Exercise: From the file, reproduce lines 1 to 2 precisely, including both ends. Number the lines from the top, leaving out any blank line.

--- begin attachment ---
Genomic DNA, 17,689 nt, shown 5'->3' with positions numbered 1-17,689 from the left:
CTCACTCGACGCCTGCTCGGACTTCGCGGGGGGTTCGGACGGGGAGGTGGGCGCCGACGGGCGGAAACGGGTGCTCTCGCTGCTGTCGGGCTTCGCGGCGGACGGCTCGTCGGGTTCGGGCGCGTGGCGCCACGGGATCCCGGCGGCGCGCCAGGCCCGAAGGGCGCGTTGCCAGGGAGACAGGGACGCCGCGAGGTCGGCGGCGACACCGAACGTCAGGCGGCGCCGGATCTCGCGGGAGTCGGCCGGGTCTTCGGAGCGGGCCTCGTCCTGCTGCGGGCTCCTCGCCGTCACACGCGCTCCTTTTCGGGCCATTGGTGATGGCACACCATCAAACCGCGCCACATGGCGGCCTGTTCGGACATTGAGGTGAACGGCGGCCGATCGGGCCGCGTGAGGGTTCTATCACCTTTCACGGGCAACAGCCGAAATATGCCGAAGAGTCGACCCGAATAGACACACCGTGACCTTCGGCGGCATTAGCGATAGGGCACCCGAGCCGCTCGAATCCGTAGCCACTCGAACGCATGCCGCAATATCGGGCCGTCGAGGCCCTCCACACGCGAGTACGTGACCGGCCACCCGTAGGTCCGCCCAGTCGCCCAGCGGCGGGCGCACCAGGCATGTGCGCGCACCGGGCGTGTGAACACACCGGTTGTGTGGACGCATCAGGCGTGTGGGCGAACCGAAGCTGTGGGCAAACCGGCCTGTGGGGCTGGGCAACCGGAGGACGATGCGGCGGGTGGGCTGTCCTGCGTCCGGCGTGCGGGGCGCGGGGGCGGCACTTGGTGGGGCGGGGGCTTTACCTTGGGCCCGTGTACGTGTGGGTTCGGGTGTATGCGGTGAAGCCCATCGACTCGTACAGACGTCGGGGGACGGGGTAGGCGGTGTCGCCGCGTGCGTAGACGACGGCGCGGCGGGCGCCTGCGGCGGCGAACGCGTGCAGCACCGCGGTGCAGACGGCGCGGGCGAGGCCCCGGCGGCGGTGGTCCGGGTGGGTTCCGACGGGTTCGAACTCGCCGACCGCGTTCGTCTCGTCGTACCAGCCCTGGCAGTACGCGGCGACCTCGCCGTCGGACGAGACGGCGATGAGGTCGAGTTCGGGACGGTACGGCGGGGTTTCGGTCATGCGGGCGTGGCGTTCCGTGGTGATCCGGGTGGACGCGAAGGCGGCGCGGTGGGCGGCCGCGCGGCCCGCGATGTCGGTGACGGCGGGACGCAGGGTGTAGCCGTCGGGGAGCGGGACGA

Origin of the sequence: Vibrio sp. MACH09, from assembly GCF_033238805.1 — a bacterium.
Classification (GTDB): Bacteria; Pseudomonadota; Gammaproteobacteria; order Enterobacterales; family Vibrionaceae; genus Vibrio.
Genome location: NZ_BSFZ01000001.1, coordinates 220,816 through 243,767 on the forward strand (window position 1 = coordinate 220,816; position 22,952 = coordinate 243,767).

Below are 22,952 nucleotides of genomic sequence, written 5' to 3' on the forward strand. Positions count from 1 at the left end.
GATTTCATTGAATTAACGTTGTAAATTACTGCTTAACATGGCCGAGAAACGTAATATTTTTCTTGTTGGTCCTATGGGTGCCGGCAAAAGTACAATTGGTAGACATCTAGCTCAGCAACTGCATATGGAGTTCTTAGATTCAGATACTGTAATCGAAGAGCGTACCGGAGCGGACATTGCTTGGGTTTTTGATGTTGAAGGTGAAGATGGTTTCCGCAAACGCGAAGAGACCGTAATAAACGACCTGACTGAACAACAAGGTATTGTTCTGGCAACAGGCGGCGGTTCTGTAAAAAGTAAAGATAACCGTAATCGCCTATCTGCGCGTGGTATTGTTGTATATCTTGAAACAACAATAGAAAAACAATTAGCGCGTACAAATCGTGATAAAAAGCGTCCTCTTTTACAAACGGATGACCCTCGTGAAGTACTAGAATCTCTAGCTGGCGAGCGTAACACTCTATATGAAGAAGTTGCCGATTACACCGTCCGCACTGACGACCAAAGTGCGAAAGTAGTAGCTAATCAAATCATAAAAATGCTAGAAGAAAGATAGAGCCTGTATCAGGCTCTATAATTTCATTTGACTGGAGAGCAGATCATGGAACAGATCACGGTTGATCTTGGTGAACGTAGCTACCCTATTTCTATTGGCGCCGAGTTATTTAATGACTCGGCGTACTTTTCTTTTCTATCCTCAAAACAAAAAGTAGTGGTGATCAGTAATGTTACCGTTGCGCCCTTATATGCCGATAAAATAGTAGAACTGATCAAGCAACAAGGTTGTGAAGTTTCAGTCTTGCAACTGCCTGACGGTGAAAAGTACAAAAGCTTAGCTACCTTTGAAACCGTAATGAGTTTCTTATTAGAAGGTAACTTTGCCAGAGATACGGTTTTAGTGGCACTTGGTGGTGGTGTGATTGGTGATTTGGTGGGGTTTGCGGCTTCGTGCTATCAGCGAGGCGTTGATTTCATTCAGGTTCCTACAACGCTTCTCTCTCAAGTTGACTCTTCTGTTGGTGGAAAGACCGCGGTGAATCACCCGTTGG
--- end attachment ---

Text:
Genomic DNA, 17,689 nt, shown 5'->3' with positions numbered 1-17,689 from the left:
CTCACTCGACGCCTGCTCGGACTTCGCGGGGGGTTCGGACGGGGAGGTGGGCGCCGACGGGCGGAAACGGGTGCTCTCGCTGCTGTCGGGCTTCGCGGCGGACGGCTCGTCGGGTTCGGGCGCGTGGCGCCACGGGATCCCGGCGGCGCGCCAGGCCCGAAGGGCGCGTTGCCAGGGAGACAGGGACGCCGCGAGGTCGGCGGCGACACCGAACGTCAGGCGGCGCCGGATCTCGCGGGAGTCGGCCGGGTCTTCGGAGCGGGCCTCGTCCTGCTGCGGGCTCCTCGCCGTCACACGCGCTCCTTTTCGGGCCATTGGTGATGGCACACCATCAAACCGCGCCACATGGCGGCCTGTTCGGACATTGAGGTGAACGGCGGCCGATCGGGCCGCGTGAGGGTTCTATCACCTTTCACGGGCAACAGCCGAAATATGCCGAAGAGTCGACCCGAATAGACACACCGTGACCTTCGGCGGCATTAGCGATAGGGCACCCGAGCCGCTCGAATCCGTAGCCACTCGAACGCATGCCGCAATATCGGGCCGTCGAGGCCCTCCACACGCGAGTACGTGACCGGCCACCCGTAGGTCCGCCCAGTCGCCCAGCGGCGGGCGCACCAGGCATGTGCGCGCACCGGGCGTGTGAACACACCGGTTGTGTGGACGCATCAGGCGTGTGGGCGAACCGAAGCTGTGGGCAAACCGGCCTGTGGGGCTGGGCAACCGGAGGACGATGCGGCGGGTGGGCTGTCCTGCGTCCGGCGTGCGGGGCGCGGGGGCGGCACTTGGTGGGGCGGGGGCTTTACCTTGGGCCCGTGTACGTGTGGGTTCGGGTGTATGCGGTGAAGCCCATCGACTCGTACAGACGTCGGGGGACGGGGTAGGCGGTGTCGCCGCGTGCGTAGACGACGGCGCGGCGGGCGCCTGCGGCGGCGAACGCGTGCAGCACCGCGGTGCAGACGGCGCGGGCGAGGCCCCGGCGGCGGTGGTCCGGGTGGGTTCCGACGGGTTCGAACTCGCCGACCGCGTTCGTCTCGTCGTACCAGCCCTGGCAGTACGCGGCGACCTCGCCGTCGGACGAGACGGCGATGAGGTCGAGTTCGGGACGGTACGGCGGGGTTTCGGTCATGCGGGCGTGGCGTTCCGTGGTGATCCGGGTGGACGCGAAGGCGGCGCGGTGGGCGGCCGCGCGGCCCGCGATGTCGGTGACGGCGGGACGCAGGGTGTAGCCGTCGGGGAGCGGGACGA